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DFS Mobile App Mockup

Click and Collect



Project Period

Sep - Oct 2021

my responsibilities

User Research
Usability Testing


DFS Click and Collect Shopping Bag


DFS Group, a subsidiary of LVMH, is a renowned travel retailer offering luxury products worldwide. As part of its services, DFS provides a "Click & Collect" option, allowing customers to purchase items online and pickup at its T Galleria stores.


Upon investigation, it became apparent that the staff at DFS stores struggled with low efficiency in managing online order fulfilment. This inefficiency stemmed from a combination of a cumbersome system and complicated workflows.


Motivated by the identified challenges, I embarked on a conceptual project to address this issue. Following the completion of UX & UI courses in 2021, I aimed to devise a mobile app solution to streamline the Online-to-Offline (O2O) fulfillment experience for DFS Group.

Discovering User Needs


Field Study

I conducted field studies in 3 T-Galleria stores to observe order preparation by staff.

Prepare pick list

Prepare Pick List

Product images were removed from pick list due to excessive length for printing.

Pick orders

Pick Orders

Lack of specific picking routes; staff walked extensively within store.

Pack orders

Pack Orders

All products placed on ground for packing, leading to time consumption.

Pick up orders for customers

Pick up Orders for Customers

Lengthy pickup process (10-15 mins) leading to customer impatience.


User Interview

I interviewed 9 staff from Product Support Team and Client Service Team to gather insights on concerns.

Challenges the store staff face every day...

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The order fulfilment system is difficult to use and in English only. I wish there is a Chinese version because my English is not good.

– Mary W. (Senior Product Support Executive)

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I hate the paper pick lists. The words are too small and no item image. Sometimes I may pick the wrong items.

– Dora T. (Product Support Executive)

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It's time-consuming to look for the order in the storage room, which made some customers angry for waiting too long for pickup.

– Ivy C. (Client Service Manager)

Creating Wireframes

After reviewing the pain points, I generated ideas using the “How might we” statements, and developed some wireframes.

How might we...

  • simplify the pick and pack process so that users can follow easily?

  • help users identify whether the items are correctly picked and packed?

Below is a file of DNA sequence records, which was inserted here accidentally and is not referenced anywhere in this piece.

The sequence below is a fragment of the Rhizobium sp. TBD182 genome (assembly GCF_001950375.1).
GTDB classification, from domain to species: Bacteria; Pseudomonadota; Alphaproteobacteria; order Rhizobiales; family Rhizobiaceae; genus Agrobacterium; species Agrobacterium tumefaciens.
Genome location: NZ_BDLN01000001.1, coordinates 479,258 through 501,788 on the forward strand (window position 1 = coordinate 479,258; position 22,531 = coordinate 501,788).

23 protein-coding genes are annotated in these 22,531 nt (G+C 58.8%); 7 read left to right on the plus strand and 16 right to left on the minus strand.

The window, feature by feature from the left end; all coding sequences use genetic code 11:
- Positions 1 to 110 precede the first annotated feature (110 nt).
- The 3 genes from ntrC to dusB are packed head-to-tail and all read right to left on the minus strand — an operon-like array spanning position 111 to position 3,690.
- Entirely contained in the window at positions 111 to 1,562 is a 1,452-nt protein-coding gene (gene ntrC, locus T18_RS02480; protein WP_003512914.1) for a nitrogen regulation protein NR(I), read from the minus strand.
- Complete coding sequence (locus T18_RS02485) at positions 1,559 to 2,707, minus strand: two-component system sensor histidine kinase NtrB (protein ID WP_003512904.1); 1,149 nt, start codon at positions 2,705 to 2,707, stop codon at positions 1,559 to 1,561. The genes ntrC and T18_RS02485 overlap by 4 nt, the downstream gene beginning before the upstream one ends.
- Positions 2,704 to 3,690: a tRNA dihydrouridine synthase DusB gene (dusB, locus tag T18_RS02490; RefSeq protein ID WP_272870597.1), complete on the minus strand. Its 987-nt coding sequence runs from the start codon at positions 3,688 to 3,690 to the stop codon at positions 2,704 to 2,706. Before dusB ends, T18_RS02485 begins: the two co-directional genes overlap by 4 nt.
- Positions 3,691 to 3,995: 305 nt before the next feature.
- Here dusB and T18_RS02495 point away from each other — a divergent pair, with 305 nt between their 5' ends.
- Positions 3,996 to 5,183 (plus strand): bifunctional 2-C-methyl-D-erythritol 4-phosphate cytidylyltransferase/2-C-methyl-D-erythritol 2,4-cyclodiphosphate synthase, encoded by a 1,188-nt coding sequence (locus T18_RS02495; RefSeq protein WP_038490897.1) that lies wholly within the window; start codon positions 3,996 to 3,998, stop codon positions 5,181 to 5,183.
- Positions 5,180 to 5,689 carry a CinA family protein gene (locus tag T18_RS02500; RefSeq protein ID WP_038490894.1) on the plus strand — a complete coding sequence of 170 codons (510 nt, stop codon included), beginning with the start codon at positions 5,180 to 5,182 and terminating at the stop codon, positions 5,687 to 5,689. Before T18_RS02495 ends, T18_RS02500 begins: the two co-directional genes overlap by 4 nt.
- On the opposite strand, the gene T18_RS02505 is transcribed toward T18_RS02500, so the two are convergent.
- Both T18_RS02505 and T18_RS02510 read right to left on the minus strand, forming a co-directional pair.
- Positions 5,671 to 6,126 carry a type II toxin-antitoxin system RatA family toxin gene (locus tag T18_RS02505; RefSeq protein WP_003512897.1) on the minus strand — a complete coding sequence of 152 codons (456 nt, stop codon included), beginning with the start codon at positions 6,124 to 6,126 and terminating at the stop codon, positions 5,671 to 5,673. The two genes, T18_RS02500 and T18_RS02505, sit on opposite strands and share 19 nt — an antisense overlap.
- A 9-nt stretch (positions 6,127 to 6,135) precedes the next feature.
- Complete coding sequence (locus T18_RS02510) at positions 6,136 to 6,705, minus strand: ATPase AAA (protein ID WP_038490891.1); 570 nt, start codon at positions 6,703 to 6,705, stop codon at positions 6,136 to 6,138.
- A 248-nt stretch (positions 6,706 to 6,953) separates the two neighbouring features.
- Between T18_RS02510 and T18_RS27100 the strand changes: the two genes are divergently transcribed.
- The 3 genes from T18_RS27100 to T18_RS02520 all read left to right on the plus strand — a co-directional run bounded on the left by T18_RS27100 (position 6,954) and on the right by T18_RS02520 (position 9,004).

• let users reach the orders without using a key?

  • increase the efficiency of communication between staff?

DFS Wireframe Login Page

Login Page

Both Traditional Chinese and English are available

DFS Wireframe Pick List Page

Pick List Page

Displays picking route and status

DFS Wireframe Scan Page

Scan Page

Allows scanning and product placement

DFS Wireframe Stock Transfer Page

Stock Transfer Page

Provides delivery status tracking

Testing First Prototype

After finishing the first prototype, I conducted 2 rounds of usability tests to validate my design, involving 8 users aged 28 - 60. Here are the key changes I made on the prototype after the tests.

Changes I made to my prototype:

Simplified picking process

Some users hesitated to press "Start scanning’ button on the pick list page and the pick and pack flow were confusing.

Changes: Started with scan page, and separated the pick and pack flow which saved 80% of processing time.

DFS Usability Test 1 Before

Before (Start with pick list page → scan product → scan cart)

DFS Usability Test 1 After

After (Start with scan product page, while pick list and map are accessible via buttons at bottom)

DFS Usability Test 2 Before


DFS Usability Test 1 After


Replaced ambiguous icon button with text button

Most users couldn’t find the out of stock button in the first test.

Changes: Revised the button from icon to text “Report out of stock”, leading to 100% task success rate.

Introduced intuitive solution for allocating orders

Most users were clueless about where they should place the orders on the allocated shelves in the storage room. Some of them also scanned the wrong barcode.

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Changes: Introduced "Put-to-light” system to direct users using light devices, resulting in 50% quicker order allocation.

What is "Put-to-light” system?

“Put-to-light” system a sorting method using light devices to direct users in placing items into individual orders.

How it works:

Lights on shelf guide users where to place scanned items.


It increased order efficiency and accuracy, scalability, real-time visibility.

DFS Put-to-light System

The user at the front side of the shelf is placing items into individual orders, while the user at the back side is packing them.

Final Prototype

DFS Prototype


This project has been a significant learning experience, highlighting the importance of iterative design and user feedback. Despite initial challenges, the final prototype reflects a comprehensive understanding of user needs and addresses pain points effectively. Moving forward, I remain committed to refining my skills and delivering seamless user experiences.